What Age Can You Leave a Child Home Alone?

The family law lawyers at Crossroads Law are often asked how old a child should be before he or she can be left at home alone. 

In Canada, only three provinces establish a minimum age at which children can be left home alone.

The Child and Family Services Act, C.C.S.M. c. C80 in Manitoba outlines that a child is in need of protection where the child being under the age of 12 years, is left unattended and without reasonable provision being made for the supervision and safety of the child.

In New Brunswick, children under the age of 12 cannot be left unsupervised. The Family Services Act, 1983, c.16, s.1., states that the Minister will place a child under protective care if the child is left unattended for an unreasonable length of time and no reasonable provision for the care, supervision or control of the child is made.

The Child and Family Services Act, R.S.O. 1990, Chapter C.11 in Ontario states, “no person having charge of a child less than sixteen years of age shall leave the child without making provision for his or her supervision and care that is reasonable in the circumstances.”

In British Columbia, there is no legislated minimum age for leaving a child alone for a short period. However, according to a B.C. Supreme Court decision, children under the age of 10 should not be left unsupervised at home.

In B.R. v. K.K., 2015 BCSC 1658, the Appellant mother, B.R. has two children, A.K., an eight year old and Q.K., a four year old. B.R. is separated from the children’s father. B.R. left her four year old with a caregiver but she left her eight year old son home alone every weekday after school from 3:00 p.m. to 5:00 p.m. until she came home from work. When a social worker became aware of A.K.’s after-school situation, she visited the home while B.R. was present. She informed B.R. that a child under the age of ten could not be left unsupervised and requested that B.R. agree to a “safety plan”. B.R. declined. The Director under the Child, Family, and Community Service Act, R.S.B.C. 1996, c.46 then brought an application with respect to B.R.’s care of the Children and sought the following supervision order:

  1. B.R. will ensure that A.K. and Q.K. will be under the care and supervision of a responsible adult at all times and not be left alone to care for themselves.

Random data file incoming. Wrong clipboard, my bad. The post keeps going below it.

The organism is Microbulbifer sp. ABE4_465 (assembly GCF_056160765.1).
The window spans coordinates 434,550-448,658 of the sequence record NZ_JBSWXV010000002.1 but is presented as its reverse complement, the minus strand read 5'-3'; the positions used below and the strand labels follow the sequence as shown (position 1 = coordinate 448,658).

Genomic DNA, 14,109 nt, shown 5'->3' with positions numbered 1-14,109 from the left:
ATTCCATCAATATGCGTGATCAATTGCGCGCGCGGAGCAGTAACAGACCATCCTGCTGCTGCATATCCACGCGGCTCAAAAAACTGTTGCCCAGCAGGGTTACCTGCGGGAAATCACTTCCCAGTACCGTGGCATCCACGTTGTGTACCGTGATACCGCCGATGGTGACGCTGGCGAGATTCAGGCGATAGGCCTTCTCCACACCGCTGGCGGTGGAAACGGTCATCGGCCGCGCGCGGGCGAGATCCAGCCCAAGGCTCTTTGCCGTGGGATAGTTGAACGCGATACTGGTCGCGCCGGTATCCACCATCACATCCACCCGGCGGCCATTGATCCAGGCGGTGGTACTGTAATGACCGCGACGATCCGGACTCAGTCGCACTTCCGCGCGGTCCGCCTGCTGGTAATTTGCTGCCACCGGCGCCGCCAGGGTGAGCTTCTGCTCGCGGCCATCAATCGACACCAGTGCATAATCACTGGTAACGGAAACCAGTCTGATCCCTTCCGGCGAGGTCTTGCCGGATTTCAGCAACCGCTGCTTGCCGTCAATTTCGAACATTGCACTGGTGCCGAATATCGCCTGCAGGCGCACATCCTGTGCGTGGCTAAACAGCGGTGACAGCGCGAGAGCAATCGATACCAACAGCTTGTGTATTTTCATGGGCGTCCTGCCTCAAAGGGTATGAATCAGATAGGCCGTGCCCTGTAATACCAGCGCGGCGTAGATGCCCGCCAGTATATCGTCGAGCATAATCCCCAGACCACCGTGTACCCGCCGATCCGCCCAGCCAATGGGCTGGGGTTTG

2. B.R. will allow the Director direct and private access to A.K. and Q.K., whether scheduled in advance or not, and at any time the Director deems necessary to ensure the safety and well-being of the children. 
  3. Failure to comply with the aforementioned terms of the Supervision Order must result in the removal of the children.

The social worker gave evidence at the presentation hearing and testified that, in her opinion, “children who are eight years of age do not have the cognitive ability to be left unsupervised.” She also cited various risks, including accidental poisoning or fires which could arise “regardless of A.K.’s level of maturity.” She did not agree that some children eight or nine years’ of age would be capable of staying alone.

B.C. Provincial Court Judge Wright accepted that children under the age of 10 could not be safely left alone and concluded that there were reasonable grounds to believe that A.K. required protection. The Director was granted an interim supervision order for A.K. pending a protection hearing.

B.R. appealed the decision of the Provincial Court. She argued that the social worker should have completed an individual investigation and assessment of A.K. and his circumstances. Legislators made a deliberate decision not to set a minimum age at which children may be left alone. They wanted to leave it up to the discretion of the social workers who will “inquire into the level of maturity of the particular child...and...into provisions for remote monitoring and supervision of the child” for each individual case. The social worker frustrated the legislative intent by applying an arbitrary rule and concluding that A.K. was in need of protection solely based on his age and lack of after-school supervision.

Mr. Justice Punnett did not agree with B.R. and noted that B.R. refused to permit the social worker to speak with A.K. and kept her from undertaking the individual inquiry that B.R. now says should have been done.

The B.C Supreme Court dismissed the appeal and upheld the decision of the Provincial Court.

So, when can you leave your child at home alone? Unfortunately, there is no definitive answer as there is no legislated minimum age at which a child can be left alone in British Columbia. However, as a result of this case, parents who have children under the age of 10 should reconsider leaving them unsupervised at home regardless of their level of maturity.

Contact Crossroads Law to learn more about this issue or to book a consultation. 

The information contained in this blog is not legal advice and should not be construed as legal advice on any subject. The information provided in this blog is for informational purposes only.